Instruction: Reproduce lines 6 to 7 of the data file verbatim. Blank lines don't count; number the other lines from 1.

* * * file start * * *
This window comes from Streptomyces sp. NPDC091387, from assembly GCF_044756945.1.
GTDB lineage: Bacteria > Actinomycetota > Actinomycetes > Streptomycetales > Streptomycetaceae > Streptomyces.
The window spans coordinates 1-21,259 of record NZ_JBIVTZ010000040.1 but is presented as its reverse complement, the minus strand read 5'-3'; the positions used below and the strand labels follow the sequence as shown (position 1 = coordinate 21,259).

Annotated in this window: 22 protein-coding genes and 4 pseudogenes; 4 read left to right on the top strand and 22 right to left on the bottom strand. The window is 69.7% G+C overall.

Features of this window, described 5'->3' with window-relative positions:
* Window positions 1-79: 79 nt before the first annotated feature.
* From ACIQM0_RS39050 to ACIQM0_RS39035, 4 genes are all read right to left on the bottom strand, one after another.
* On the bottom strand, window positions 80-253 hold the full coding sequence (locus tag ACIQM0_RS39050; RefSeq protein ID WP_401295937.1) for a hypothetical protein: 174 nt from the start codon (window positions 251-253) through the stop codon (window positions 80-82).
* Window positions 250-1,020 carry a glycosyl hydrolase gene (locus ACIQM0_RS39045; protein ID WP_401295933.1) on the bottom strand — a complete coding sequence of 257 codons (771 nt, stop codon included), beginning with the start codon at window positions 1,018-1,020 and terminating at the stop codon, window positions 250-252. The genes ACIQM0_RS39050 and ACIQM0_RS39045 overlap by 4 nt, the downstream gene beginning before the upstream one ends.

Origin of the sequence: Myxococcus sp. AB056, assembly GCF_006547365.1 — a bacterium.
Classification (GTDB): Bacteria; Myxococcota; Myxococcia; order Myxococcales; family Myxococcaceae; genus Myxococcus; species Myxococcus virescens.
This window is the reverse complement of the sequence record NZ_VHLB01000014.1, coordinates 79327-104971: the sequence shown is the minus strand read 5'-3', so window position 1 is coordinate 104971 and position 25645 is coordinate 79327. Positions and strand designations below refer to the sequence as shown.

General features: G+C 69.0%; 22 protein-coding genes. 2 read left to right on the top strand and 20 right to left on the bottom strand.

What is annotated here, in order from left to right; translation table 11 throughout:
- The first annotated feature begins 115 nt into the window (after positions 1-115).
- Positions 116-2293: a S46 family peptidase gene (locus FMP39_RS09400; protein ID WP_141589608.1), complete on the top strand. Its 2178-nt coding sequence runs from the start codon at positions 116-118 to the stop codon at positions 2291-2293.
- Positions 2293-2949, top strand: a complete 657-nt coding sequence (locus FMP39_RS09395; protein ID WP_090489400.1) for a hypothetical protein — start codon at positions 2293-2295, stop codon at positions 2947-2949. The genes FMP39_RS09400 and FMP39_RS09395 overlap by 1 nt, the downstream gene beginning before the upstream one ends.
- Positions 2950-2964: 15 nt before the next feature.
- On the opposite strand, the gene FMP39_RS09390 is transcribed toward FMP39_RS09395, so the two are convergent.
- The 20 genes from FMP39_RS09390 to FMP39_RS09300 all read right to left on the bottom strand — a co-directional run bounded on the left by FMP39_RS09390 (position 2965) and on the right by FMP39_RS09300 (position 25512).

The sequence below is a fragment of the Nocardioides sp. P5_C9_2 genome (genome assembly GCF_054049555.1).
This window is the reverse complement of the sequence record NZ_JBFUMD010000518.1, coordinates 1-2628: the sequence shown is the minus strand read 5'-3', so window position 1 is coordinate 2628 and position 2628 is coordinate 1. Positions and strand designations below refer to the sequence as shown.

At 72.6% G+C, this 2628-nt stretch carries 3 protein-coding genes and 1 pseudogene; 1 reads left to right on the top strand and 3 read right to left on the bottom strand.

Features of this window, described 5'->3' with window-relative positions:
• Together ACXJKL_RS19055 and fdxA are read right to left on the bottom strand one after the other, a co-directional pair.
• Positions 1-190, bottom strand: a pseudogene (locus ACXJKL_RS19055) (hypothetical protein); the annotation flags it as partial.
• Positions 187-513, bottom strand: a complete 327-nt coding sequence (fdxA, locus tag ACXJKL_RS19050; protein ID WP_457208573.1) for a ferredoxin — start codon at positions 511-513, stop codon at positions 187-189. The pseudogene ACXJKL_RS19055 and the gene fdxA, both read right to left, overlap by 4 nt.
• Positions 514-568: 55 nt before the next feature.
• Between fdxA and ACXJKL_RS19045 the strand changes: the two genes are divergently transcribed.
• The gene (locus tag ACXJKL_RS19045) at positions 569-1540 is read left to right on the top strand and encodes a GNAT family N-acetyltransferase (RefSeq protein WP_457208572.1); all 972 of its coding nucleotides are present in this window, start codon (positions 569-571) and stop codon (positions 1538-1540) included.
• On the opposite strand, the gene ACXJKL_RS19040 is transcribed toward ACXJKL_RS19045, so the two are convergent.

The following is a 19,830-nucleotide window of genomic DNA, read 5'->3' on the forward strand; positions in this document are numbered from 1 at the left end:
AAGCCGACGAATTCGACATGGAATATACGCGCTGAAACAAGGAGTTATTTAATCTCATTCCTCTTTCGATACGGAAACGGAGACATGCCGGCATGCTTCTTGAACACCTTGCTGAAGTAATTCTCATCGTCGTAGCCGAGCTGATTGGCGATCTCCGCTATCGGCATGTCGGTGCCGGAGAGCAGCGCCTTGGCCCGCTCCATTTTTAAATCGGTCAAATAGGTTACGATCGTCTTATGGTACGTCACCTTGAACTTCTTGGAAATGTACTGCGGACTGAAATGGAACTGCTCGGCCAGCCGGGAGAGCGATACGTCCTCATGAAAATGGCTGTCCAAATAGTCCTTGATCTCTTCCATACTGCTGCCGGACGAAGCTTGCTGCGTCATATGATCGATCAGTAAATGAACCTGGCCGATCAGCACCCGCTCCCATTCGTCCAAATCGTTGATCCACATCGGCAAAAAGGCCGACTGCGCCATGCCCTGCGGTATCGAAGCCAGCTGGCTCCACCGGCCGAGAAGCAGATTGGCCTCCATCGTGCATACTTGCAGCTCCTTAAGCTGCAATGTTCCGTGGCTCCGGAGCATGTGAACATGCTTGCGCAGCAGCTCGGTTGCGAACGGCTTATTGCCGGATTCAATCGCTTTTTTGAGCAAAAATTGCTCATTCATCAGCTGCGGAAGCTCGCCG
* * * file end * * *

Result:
* Window positions 1-79: 79 nt before the first annotated feature.
* From ACIQM0_RS39050 to ACIQM0_RS39035, 4 genes are all read right to left on the bottom strand, one after another.